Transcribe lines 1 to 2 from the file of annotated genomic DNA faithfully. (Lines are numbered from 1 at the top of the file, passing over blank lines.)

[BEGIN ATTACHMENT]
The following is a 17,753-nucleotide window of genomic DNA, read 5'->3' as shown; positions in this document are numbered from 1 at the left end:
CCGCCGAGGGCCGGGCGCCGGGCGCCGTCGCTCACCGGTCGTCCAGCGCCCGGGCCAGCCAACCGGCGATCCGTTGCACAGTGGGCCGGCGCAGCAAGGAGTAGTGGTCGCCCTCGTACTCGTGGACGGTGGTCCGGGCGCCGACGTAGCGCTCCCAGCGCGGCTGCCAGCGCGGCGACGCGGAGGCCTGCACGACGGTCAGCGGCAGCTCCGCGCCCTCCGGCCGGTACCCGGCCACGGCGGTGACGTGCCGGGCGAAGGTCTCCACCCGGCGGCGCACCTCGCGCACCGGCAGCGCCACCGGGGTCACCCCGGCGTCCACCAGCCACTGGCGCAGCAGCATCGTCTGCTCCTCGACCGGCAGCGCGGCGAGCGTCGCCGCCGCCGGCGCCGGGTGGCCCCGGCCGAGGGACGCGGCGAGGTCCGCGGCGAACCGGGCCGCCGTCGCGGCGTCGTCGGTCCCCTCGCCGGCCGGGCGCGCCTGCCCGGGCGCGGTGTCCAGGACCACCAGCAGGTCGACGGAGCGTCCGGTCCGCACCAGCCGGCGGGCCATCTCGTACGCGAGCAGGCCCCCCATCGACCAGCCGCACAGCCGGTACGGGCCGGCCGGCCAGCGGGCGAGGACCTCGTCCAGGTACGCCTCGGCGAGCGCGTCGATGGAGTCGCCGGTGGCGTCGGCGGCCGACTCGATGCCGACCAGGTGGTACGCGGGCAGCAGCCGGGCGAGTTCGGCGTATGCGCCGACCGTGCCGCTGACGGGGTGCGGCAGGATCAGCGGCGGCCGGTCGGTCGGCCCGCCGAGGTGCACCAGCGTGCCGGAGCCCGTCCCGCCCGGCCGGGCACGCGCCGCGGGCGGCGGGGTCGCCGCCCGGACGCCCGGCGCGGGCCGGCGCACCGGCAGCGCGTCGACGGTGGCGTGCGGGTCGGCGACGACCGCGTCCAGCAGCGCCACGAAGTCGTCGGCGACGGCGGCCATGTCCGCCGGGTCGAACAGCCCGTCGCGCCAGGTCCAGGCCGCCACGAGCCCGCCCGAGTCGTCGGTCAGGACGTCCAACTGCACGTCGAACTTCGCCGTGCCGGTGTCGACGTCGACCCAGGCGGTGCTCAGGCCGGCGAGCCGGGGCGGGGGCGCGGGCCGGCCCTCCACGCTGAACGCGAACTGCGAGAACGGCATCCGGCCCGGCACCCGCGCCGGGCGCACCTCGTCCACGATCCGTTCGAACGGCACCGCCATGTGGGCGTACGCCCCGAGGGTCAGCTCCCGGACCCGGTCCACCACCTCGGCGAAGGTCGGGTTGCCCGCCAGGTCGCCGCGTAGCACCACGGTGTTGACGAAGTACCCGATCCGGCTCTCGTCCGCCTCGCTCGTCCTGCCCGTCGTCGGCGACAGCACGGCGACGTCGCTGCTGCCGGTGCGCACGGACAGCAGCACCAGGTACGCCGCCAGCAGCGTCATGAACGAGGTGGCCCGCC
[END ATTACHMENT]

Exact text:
The following is a 17,753-nucleotide window of genomic DNA, read 5'->3' as shown; positions in this document are numbered from 1 at the left end:
CCGCCGAGGGCCGGGCGCCGGGCGCCGTCGCTCACCGGTCGTCCAGCGCCCGGGCCAGCCAACCGGCGATCCGTTGCACAGTGGGCCGGCGCAGCAAGGAGTAGTGGTCGCCCTCGTACTCGTGGACGGTGGTCCGGGCGCCGACGTAGCGCTCCCAGCGCGGCTGCCAGCGCGGCGACGCGGAGGCCTGCACGACGGTCAGCGGCAGCTCCGCGCCCTCCGGCCGGTACCCGGCCACGGCGGTGACGTGCCGGGCGAAGGTCTCCACCCGGCGGCGCACCTCGCGCACCGGCAGCGCCACCGGGGTCACCCCGGCGTCCACCAGCCACTGGCGCAGCAGCATCGTCTGCTCCTCGACCGGCAGCGCGGCGAGCGTCGCCGCCGCCGGCGCCGGGTGGCCCCGGCCGAGGGACGCGGCGAGGTCCGCGGCGAACCGGGCCGCCGTCGCGGCGTCGTCGGTCCCCTCGCCGGCCGGGCGCGCCTGCCCGGGCGCGGTGTCCAGGACCACCAGCAGGTCGACGGAGCGTCCGGTCCGCACCAGCCGGCGGGCCATCTCGTACGCGAGCAGGCCCCCCATCGACCAGCCGCACAGCCGGTACGGGCCGGCCGGCCAGCGGGCGAGGACCTCGTCCAGGTACGCCTCGGCGAGCGCGTCGATGGAGTCGCCGGTGGCGTCGGCGGCCGACTCGATGCCGACCAGGTGGTACGCGGGCAGCAGCCGGGCGAGTTCGGCGTATGCGCCGACCGTGCCGCTGACGGGGTGCGGCAGGATCAGCGGCGGCCGGTCGGTCGGCCCGCCGAGGTGCACCAGCGTGCCGGAGCCCGTCCCGCCCGGCCGGGCACGCGCCGCGGGCGGCGGGGTCGCCGCCCGGACGCCCGGCGCGGGCCGGCGCACCGGCAGCGCGTCGACGGTGGCGTGCGGGTCGGCGACGACCGCGTCCAGCAGCGCCACGAAGTCGTCGGCGACGGCGGCCATGTCCGCCGGGTCGAACAGCCCGTCGCGCCAGGTCCAGGCCGCCACGAGCCCGCCCGAGTCGTCGGTCAGGACGTCCAACTGCACGTCGAACTTCGCCGTGCCGGTGTCGACGTCGACCCAGGCGGTGCTCAGGCCGGCGAGCCGGGGCGGGGGCGCGGGCCGGCCCTCCACGCTGAACGCGAACTGCGAGAACGGCATCCGGCCCGGCACCCGCGCCGGGCGCACCTCGTCCACGATCCGTTCGAACGGCACCGCCATGTGGGCGTACGCCCCGAGGGTCAGCTCCCGGACCCGGTCCACCACCTCGGCGAAGGTCGGGTTGCCCGCCAGGTCGCCGCGTAGCACCACGGTGTTGACGAAGTACCCGATCCGGCTCTCGTCCGCCTCGCTCGTCCTGCCCGTCGTCGGCGACAGCACGGCGACGTCGCTGCTGCCGGTGCGCACGGACAGCAGCACCAGGTACGCCGCCAGCAGCGTCATGAACGAGGTGGCCCGCC